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Old 03-03-2010, 04:30 AM   #1
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How to Get Kids To Eat More Vegetable dishes?

I am actually seeing my kids are eating more meat than vegetables these days. They seems like prefer meat over vegetables. Even I try to mix the vegetables and meat together for some stir fry Chinese style dish, they kind of only eating the meat and left all the vegetable aside. I am more worried rather than annoying as in longer term it is not good for the health of my kids.
I give them some supplements that can cover the lack of vegetables intake, but this is not ultimate solution. I am looking for any good recommendation recommendation here? Perhaps you too have the same problems and you already got the solution that can share with me and the rest.
Thanks in advance.


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Old 03-03-2010, 08:26 AM   #2
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You could use my parents' method: No veggies? No TV later.
Course in this era you might have to use cell phone....

I ate my veggies, LOL!


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Old 03-03-2010, 08:36 AM   #3
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I was never given the option to not eat my veggies. I couldn't leave the table until I cleaned my plate.

My kids ate their veggies so it wasn't an issue we really had to deal with.
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Old 03-03-2010, 10:52 AM   #4
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WHat i try to do it make tacos..with a greater ratio of the veggies like tomatoes, cabbage than the meat..also grilling veggies can help like kebabing them..
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Old 03-03-2010, 10:52 AM   #5
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I will preface this by saying that I have a very adventurous eater and don't have this problem in my 8yo dd, but I have nieces and nephews that I have to fool.

I don't believe in coercion or manipulating at all... especially when it comes to food. There are so many issues surrounding food that I think the best thing you can do it to teach a healthy relationship with food.

Perhaps you can start by simply talking more about how vegetables fuel your body and how some have special "powers" (like carrots helping you see at night... this was one that was a favorite of dd's when she was younger). Lots of discussion about their importance in our diets can be a good persuader.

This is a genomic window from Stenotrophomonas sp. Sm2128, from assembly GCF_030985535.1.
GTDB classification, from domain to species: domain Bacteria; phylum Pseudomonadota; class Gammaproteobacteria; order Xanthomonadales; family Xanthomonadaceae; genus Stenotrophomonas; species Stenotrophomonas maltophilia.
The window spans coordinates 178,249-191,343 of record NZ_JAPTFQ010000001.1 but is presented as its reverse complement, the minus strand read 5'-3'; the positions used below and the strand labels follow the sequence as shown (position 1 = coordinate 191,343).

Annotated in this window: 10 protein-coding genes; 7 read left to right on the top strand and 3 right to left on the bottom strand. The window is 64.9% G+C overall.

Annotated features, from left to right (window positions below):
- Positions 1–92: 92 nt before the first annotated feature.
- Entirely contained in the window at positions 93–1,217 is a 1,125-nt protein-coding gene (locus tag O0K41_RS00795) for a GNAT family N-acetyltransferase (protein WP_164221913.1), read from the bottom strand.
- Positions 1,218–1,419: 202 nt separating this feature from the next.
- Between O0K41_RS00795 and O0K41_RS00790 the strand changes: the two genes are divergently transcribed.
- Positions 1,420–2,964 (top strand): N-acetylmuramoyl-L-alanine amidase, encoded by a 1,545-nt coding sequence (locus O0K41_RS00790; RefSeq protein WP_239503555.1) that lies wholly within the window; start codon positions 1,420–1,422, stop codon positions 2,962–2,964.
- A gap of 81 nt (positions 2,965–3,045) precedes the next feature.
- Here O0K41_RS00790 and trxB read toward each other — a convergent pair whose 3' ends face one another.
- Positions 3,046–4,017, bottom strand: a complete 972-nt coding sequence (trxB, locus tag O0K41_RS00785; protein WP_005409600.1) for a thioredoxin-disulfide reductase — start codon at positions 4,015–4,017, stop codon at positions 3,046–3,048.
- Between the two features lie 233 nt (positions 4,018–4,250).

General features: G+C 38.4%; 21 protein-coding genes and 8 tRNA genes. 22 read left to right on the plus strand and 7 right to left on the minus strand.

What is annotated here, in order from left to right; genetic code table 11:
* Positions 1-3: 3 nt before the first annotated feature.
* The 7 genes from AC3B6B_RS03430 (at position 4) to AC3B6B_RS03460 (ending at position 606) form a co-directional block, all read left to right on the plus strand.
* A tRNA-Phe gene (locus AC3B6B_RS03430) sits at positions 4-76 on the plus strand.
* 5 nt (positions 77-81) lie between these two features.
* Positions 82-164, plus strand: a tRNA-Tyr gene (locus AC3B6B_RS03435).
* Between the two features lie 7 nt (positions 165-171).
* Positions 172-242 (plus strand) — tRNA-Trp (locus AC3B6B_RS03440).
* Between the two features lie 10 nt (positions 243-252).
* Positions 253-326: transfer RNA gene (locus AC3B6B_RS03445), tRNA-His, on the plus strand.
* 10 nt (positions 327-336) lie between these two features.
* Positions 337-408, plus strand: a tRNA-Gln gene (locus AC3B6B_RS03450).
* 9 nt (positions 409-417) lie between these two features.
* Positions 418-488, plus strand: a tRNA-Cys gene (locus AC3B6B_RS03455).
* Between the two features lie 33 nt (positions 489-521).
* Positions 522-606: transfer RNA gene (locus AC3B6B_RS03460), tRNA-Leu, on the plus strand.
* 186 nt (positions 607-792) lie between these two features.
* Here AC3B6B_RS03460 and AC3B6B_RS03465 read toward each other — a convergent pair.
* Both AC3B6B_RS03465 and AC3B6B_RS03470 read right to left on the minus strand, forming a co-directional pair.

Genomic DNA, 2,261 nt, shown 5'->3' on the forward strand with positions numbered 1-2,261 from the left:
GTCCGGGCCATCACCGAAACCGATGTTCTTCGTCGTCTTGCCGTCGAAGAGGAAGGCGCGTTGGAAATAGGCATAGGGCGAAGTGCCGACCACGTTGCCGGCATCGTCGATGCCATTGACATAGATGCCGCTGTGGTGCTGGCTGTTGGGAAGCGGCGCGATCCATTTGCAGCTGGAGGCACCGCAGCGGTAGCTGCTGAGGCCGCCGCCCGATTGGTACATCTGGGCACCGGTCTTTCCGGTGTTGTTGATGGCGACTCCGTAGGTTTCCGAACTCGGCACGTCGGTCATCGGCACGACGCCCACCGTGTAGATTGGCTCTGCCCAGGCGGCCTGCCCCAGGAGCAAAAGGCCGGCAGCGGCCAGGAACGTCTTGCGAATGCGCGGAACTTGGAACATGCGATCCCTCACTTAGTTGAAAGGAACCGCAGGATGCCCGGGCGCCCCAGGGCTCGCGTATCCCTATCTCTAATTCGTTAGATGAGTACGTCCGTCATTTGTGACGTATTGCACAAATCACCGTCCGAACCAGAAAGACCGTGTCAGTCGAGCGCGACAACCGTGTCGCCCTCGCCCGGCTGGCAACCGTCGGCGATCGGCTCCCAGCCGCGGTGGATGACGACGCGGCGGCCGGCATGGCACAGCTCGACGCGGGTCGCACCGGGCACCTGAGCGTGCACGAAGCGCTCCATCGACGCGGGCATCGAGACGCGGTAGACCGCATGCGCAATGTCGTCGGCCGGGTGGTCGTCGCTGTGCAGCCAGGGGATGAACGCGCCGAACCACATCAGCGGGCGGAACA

You can also get them involved in the cooking - when they have their hands in them, they are more likely to eat them because the know exactly where they are coming from.

Vegetable gardening - my dd has always loved helping me with the garden. She is actually now in charge of the herb garden and I let her do it all from planting to weeding to harvesting. She feels a real sense of ownership having a key role in the actual nourishment of her own body because she has learned what the whole cycle means.

Casseroles are a good way to have lots of veg that may get simply overlooked by the kids.

Hiding in sauces - another sneaky way using pureed vegetables.

Soups are also a good way to get vegetables in. Some "creamy" soups are actually just pureed vegetables that thicken the soup (such as butternut squash soup).

Finally... make eating healthy the only choice in the house. Get rid of the processed junk if you are buying it and they are used to it and buy lots of veg instead. We always have clean, trimmed, raw vegetables in the fridge. When dd wants a snack, she knows that her options are what is cleaned and ready in the fridge (this includes fruit as well as veg) or nothing. Vegetables don't necessarily have to be consumed at a meal... they can be eaten as snacks instead. If they become the norm, then healthy habits are formed. Sure we also eat treats, but I make them only rarely and once they're gone they're gone. (We rarely purchase treats except for chocolate.)